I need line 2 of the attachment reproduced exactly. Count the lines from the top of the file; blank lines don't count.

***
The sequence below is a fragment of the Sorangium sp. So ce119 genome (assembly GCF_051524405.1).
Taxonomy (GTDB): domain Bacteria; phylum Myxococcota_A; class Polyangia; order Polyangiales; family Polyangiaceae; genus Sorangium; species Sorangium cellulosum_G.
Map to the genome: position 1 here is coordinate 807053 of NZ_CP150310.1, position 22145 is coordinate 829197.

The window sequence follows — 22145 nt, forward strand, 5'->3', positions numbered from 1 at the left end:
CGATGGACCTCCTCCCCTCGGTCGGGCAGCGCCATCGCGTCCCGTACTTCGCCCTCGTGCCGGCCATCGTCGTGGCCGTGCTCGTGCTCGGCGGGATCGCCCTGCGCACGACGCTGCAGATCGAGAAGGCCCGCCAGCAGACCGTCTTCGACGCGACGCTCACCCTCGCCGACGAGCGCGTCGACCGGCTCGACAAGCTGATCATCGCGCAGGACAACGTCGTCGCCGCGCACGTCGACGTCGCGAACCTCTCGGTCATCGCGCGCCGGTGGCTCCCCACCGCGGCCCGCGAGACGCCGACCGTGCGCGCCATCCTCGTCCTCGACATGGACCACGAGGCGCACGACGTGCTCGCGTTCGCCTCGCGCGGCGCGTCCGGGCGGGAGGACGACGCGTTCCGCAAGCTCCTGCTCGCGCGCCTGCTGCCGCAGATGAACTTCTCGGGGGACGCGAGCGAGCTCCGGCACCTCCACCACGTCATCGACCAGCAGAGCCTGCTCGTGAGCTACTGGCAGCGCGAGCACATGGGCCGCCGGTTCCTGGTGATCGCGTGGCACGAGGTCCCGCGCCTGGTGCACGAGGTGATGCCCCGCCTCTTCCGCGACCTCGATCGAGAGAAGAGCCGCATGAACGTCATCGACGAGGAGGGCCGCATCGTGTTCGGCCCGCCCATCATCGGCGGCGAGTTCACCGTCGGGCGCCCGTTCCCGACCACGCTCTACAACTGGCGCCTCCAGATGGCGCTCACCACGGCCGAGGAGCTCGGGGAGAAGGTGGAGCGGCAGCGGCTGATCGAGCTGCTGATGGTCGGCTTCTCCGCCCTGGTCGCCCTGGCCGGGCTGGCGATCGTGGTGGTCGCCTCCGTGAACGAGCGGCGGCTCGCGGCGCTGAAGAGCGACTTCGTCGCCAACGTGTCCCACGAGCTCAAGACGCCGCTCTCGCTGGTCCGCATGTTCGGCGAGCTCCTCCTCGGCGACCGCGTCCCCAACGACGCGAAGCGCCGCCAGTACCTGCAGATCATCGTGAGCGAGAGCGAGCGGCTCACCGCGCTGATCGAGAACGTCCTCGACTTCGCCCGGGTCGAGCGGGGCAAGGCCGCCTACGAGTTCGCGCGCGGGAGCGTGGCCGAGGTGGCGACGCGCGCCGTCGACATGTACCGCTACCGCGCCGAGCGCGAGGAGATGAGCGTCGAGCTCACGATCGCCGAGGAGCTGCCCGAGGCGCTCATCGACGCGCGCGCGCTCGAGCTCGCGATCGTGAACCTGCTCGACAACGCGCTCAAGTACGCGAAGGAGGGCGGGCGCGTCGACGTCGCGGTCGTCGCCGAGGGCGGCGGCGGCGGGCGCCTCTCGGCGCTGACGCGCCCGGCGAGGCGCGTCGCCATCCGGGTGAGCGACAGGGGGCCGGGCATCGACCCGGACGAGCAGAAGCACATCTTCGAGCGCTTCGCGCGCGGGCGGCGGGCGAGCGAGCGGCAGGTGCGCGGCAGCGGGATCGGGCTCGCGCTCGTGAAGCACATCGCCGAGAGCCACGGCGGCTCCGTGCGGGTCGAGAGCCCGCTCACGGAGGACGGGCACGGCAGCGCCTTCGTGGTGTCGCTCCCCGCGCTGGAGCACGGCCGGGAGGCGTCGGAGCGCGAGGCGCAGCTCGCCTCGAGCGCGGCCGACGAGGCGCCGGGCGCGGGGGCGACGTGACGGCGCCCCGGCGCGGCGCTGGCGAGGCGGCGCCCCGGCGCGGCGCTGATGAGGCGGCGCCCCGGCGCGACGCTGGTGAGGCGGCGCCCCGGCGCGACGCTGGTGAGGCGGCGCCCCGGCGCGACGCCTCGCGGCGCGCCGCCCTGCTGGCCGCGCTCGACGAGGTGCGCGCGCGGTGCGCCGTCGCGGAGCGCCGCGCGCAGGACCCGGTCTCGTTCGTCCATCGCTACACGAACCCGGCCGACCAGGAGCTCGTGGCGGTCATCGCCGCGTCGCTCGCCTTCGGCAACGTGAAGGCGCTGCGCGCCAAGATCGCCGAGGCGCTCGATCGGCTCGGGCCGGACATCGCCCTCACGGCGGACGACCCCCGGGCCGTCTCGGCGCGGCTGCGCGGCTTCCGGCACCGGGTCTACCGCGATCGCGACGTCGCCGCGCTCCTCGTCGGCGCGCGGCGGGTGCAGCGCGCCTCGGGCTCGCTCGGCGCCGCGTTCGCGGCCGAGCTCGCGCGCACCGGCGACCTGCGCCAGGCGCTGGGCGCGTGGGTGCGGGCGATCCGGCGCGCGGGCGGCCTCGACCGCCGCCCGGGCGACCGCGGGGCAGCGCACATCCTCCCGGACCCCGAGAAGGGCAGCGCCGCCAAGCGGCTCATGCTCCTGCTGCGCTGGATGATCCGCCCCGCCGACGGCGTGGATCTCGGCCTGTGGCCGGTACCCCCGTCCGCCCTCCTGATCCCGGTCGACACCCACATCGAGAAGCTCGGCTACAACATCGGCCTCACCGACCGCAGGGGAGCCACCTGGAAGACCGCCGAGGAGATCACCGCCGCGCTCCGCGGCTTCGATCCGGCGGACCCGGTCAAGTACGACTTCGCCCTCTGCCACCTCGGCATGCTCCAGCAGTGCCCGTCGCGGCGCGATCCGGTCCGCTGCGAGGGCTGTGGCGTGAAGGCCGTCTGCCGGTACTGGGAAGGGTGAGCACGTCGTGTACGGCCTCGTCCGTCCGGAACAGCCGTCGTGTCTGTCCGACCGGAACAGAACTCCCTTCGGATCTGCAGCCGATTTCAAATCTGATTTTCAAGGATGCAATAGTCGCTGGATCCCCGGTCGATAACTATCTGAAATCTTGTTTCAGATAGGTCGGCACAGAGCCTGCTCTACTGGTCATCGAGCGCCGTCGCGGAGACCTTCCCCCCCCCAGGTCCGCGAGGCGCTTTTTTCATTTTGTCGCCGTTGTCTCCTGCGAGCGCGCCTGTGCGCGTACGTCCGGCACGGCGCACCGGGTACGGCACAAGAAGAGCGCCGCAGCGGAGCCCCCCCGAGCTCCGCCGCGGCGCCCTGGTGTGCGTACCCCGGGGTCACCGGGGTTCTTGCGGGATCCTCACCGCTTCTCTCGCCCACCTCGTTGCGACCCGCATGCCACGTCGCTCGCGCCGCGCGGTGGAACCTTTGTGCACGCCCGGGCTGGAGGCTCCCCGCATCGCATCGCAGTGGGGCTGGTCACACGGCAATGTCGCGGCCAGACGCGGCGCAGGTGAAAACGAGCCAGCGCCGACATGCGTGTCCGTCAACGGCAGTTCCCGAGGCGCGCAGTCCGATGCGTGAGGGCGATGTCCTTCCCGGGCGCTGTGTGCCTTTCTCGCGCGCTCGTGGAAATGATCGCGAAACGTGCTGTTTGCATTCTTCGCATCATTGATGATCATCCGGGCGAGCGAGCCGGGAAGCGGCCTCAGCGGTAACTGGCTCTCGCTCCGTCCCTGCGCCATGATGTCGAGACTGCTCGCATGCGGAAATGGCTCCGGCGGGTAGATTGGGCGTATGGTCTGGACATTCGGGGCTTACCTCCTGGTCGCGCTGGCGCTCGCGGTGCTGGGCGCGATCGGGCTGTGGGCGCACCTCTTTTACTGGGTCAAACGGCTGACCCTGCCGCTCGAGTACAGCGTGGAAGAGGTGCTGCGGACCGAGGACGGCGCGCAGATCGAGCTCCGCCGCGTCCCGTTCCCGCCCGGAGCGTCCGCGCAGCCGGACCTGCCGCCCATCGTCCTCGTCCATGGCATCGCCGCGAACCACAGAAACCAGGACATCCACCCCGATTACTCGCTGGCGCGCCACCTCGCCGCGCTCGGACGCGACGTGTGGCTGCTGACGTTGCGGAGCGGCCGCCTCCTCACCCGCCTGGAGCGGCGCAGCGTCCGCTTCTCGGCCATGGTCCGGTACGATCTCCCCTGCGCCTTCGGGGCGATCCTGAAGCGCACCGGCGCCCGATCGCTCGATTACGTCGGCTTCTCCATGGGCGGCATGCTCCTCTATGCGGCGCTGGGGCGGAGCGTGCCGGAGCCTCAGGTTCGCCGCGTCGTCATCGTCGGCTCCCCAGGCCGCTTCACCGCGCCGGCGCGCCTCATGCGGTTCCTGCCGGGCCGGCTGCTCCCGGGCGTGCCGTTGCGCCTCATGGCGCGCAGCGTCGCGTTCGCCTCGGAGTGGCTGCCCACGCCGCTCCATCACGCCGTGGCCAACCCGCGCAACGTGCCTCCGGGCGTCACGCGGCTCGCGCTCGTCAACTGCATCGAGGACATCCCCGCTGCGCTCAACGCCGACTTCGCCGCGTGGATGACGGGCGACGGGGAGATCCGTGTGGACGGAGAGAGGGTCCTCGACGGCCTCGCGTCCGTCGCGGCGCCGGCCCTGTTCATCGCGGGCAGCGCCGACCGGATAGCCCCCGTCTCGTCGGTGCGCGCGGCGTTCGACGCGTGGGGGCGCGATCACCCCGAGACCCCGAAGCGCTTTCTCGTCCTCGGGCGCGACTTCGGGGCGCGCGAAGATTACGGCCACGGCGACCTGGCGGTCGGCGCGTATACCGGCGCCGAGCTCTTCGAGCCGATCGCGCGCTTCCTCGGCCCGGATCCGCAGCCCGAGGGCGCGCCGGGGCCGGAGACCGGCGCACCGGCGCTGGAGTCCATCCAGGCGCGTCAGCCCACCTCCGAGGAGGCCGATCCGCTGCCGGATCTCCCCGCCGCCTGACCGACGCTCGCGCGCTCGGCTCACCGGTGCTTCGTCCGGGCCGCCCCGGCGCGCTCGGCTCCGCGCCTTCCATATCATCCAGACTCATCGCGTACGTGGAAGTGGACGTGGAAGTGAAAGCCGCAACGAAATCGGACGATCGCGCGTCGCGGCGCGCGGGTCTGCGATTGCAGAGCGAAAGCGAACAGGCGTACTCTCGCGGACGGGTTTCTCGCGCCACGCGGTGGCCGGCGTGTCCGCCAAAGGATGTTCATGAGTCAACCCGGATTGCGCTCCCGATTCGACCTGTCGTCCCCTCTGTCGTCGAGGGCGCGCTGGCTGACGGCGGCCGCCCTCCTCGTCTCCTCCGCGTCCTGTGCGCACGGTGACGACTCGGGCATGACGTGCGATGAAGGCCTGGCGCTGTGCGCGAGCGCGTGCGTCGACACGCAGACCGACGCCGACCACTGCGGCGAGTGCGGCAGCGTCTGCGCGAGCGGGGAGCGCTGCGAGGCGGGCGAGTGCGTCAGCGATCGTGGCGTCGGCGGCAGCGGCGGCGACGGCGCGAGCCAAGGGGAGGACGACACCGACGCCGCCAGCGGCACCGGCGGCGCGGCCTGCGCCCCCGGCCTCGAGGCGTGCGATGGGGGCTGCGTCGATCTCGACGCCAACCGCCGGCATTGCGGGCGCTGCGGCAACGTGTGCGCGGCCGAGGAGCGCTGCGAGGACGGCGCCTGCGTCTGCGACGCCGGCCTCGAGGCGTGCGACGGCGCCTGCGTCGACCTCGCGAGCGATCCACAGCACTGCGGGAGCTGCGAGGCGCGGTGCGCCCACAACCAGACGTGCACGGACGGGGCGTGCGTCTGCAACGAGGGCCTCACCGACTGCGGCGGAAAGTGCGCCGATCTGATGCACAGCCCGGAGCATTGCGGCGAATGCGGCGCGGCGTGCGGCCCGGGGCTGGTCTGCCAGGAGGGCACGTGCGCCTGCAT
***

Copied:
Taxonomy (GTDB): domain Bacteria; phylum Myxococcota_A; class Polyangia; order Polyangiales; family Polyangiaceae; genus Sorangium; species Sorangium cellulosum_G.